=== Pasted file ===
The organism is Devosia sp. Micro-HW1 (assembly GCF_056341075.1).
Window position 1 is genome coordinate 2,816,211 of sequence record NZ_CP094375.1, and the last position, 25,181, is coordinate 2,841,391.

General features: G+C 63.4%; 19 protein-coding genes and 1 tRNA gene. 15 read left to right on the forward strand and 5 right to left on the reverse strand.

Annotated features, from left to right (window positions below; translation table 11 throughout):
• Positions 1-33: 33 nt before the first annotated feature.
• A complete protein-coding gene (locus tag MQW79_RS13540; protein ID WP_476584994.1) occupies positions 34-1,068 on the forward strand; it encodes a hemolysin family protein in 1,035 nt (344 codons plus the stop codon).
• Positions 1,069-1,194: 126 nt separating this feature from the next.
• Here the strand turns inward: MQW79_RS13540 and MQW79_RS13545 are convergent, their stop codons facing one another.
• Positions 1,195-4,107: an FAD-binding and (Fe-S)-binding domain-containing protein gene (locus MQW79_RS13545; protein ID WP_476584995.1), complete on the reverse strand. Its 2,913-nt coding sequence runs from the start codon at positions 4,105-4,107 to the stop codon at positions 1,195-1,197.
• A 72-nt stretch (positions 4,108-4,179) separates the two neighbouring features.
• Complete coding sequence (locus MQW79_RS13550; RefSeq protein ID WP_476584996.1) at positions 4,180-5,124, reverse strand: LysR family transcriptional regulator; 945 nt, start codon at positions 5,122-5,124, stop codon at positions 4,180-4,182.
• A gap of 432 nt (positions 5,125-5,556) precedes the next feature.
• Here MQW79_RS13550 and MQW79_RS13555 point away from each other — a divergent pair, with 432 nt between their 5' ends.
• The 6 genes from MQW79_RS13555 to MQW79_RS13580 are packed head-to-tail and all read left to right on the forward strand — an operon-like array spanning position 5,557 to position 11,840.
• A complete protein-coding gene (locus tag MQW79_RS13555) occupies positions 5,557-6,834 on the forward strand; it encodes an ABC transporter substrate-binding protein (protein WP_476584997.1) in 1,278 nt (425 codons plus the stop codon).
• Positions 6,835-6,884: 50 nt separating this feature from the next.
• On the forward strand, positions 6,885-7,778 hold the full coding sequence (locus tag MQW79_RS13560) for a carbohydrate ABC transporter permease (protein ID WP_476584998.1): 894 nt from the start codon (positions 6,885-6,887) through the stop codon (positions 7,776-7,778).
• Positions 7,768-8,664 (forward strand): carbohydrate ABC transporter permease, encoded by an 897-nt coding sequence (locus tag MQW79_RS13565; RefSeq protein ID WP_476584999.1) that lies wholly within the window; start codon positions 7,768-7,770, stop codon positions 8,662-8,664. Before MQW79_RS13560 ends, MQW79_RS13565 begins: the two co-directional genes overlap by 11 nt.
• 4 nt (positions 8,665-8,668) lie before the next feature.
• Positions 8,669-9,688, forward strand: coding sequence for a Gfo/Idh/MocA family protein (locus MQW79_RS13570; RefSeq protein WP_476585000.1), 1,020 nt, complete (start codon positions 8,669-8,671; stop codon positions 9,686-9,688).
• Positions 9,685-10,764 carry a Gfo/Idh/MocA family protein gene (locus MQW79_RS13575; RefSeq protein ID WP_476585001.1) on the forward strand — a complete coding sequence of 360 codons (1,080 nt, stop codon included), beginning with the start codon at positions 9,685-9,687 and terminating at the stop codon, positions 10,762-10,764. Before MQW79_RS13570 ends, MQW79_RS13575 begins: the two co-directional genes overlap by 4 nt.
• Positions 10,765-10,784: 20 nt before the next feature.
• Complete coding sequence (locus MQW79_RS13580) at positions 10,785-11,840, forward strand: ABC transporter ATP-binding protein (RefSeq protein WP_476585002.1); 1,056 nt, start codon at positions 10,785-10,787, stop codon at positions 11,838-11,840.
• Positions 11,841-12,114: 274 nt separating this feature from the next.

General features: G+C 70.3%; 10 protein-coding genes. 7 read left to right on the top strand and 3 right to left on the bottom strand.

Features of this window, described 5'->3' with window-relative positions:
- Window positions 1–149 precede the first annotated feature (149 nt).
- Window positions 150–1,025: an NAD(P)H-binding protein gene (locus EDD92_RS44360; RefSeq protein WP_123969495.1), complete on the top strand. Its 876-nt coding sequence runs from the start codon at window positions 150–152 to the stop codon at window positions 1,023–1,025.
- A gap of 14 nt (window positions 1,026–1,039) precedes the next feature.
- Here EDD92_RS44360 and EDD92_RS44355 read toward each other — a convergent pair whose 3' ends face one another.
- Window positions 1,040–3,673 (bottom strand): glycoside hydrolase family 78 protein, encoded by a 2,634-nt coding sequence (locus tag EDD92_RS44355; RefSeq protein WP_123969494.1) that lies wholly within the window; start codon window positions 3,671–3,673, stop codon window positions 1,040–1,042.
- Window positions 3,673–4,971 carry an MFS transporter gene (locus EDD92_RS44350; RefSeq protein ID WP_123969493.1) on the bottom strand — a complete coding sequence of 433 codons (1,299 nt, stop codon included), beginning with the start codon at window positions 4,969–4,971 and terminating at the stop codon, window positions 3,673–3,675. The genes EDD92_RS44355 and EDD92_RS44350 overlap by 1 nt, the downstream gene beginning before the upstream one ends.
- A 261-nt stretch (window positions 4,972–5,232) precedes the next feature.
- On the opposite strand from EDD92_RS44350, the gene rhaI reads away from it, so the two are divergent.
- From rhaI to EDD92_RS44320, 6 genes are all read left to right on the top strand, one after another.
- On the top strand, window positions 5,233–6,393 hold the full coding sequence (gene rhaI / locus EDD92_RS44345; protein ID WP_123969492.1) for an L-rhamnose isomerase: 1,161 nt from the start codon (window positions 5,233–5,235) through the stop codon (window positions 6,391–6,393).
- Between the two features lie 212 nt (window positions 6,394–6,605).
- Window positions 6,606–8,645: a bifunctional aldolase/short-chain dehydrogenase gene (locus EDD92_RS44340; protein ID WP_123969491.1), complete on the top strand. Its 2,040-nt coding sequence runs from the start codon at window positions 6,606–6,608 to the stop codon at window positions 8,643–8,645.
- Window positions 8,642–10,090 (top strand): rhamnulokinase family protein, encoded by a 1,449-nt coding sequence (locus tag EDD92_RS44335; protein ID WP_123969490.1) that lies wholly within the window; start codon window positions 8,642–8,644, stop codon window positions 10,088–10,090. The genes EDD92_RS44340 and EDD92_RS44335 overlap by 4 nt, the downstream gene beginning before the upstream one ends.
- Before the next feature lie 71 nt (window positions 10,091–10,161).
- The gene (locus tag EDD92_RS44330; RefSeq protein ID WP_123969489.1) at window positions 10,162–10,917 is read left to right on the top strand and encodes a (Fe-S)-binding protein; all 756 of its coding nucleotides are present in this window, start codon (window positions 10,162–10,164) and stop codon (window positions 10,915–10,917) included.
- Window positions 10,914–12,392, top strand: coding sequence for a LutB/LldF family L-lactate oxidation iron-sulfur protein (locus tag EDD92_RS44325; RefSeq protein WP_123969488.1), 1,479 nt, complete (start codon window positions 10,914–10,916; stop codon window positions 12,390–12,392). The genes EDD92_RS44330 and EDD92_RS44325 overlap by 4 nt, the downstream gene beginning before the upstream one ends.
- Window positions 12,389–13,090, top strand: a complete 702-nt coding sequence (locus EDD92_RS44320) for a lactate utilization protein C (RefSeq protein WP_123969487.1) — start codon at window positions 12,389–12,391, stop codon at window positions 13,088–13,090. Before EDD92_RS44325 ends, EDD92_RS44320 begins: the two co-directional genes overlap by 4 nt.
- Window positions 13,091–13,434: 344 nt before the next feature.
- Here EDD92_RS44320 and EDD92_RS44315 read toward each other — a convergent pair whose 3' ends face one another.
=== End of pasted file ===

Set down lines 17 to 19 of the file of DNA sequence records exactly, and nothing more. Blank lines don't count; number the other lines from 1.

• On the forward strand, positions 6,885-7,778 hold the full coding sequence (locus tag MQW79_RS13560) for a carbohydrate ABC transporter permease (protein ID WP_476584998.1): 894 nt from the start codon (positions 6,885-6,887) through the stop codon (positions 7,776-7,778).
• Positions 7,768-8,664 (forward strand): carbohydrate ABC transporter permease, encoded by an 897-nt coding sequence (locus tag MQW79_RS13565; RefSeq protein ID WP_476584999.1) that lies wholly within the window; start codon positions 7,768-7,770, stop codon positions 8,662-8,664. Before MQW79_RS13560 ends, MQW79_RS13565 begins: the two co-directional genes overlap by 11 nt.
• 4 nt (positions 8,665-8,668) lie before the next feature.